OBJECTIVES: To assess the clinical significance of inducible ventricular tachyarrhythmias among patients with unexplained syncope. BACKGROUND: Induction of sustained ventricular arrhythmias at electrophysiology study in patients with unexplained syncope and structural heart disease is usually assigned diagnostic significance. However, the true frequency of subsequent spontaneous ventricular tachyarrhythmias in the absence of antiarrhythmic medications is unknown. METHODS: In a retrospective case-control study, the incidence of implantable cardiac defibrillator (ICD) therapies for sustained ventricular arrhythmias among patients with unexplained syncope or near syncope (syncope group, n = 22) was compared with that of a control group of patients (n = 32) with clinically documented sustained ventricular tachycardia (VT). Sustained ventricular arrhythmias were inducible in both groups and neither group received antiarrhythmic medications. All ICDs had stored electrograms or RR intervals. Clinical variables were similar between groups except that congestive cardiac failure was more common in the syncope group. RESULTS: Kaplan-Meier analysis of the time to first appropriate ICD therapy for syncope and control groups produced overlapping curves (p = 0.9), with 57 ± 11% and 50 ± 9%, respectively, receiving ICD therapy by one year. In both groups, the induced arrhythmia was significantly faster than spontaneous arrhythmias, but the cycle lengths of induced and spontaneous arrhythmias were positively correlated (R = 0.6, p < 0.0001). During follow- up, three cardiac transplantations and seven deaths occurred in the syncope group, and two transplantations and five deaths occurred in the control group (36-month survival without transplant 52 ± 11% and 83 ± 7%, respectively, p = 0.03). CONCLUSIONS: In patients with unexplained syncope, structural heart disease and inducible sustained ventricular arrhythmias, spontaneous sustained ventricular arrhythmias occur commonly and at a similar rate to patients with documented sustained VT. Thus, electrophysiologic testing in unexplained syncope can identify those at risk of potentially life- threatening tachyarrhythmias, and aggressive treatment of these patients is warranted.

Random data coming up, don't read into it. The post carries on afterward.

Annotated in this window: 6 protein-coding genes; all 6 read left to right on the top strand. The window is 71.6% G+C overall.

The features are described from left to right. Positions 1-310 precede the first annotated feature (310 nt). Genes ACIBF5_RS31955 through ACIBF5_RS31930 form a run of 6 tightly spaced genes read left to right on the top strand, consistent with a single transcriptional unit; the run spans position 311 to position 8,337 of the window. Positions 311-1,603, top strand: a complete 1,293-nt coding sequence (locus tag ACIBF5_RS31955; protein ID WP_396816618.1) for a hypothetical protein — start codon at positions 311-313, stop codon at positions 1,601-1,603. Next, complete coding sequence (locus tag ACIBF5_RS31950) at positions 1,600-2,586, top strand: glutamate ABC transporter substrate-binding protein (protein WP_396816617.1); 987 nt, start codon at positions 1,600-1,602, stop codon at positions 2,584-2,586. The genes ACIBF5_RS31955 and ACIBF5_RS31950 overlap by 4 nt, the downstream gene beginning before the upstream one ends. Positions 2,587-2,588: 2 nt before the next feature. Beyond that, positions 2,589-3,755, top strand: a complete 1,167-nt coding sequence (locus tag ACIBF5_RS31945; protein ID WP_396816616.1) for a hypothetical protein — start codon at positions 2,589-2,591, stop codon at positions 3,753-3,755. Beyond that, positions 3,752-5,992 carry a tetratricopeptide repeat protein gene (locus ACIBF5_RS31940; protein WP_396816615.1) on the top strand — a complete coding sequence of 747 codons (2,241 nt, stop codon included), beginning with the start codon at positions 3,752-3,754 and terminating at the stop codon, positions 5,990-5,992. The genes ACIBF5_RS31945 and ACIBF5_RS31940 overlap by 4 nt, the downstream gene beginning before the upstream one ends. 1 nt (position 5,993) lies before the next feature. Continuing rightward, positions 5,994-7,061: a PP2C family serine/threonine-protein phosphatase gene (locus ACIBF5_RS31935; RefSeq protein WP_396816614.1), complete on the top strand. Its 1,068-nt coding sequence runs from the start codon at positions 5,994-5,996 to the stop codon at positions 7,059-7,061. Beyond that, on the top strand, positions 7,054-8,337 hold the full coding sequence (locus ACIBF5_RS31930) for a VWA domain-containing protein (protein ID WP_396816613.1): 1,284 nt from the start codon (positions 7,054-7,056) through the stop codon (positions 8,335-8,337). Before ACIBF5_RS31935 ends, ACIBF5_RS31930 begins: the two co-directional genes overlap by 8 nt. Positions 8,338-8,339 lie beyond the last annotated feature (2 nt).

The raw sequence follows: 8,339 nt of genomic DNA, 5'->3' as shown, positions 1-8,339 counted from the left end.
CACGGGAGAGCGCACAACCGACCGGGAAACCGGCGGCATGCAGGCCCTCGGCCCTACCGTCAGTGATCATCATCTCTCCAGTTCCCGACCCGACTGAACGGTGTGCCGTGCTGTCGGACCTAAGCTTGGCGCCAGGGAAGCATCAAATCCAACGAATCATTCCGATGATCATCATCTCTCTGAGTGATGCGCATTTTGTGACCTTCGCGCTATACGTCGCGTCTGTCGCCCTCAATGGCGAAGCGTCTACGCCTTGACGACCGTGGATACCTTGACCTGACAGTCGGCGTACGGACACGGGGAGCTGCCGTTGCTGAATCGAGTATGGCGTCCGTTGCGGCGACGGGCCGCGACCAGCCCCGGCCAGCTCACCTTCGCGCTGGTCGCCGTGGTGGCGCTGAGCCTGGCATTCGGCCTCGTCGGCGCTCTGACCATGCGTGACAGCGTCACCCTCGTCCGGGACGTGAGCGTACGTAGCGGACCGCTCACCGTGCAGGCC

Andrews, N. P., Fogel, R. I., Pelargonio, G., Evans, J. J., & Prystowsky, E. N. (1999). Implantable defibrillator event rates in patients with unexplained syncope and inducible sustained ventricular tachyarrhythmias: A comparison with patients known to have sustained ventricular tachycardia. Journal of the American College of Cardiology, 34(7), 2023–2030. https://doi.org/10.1016/S0735-1097(99)00465-9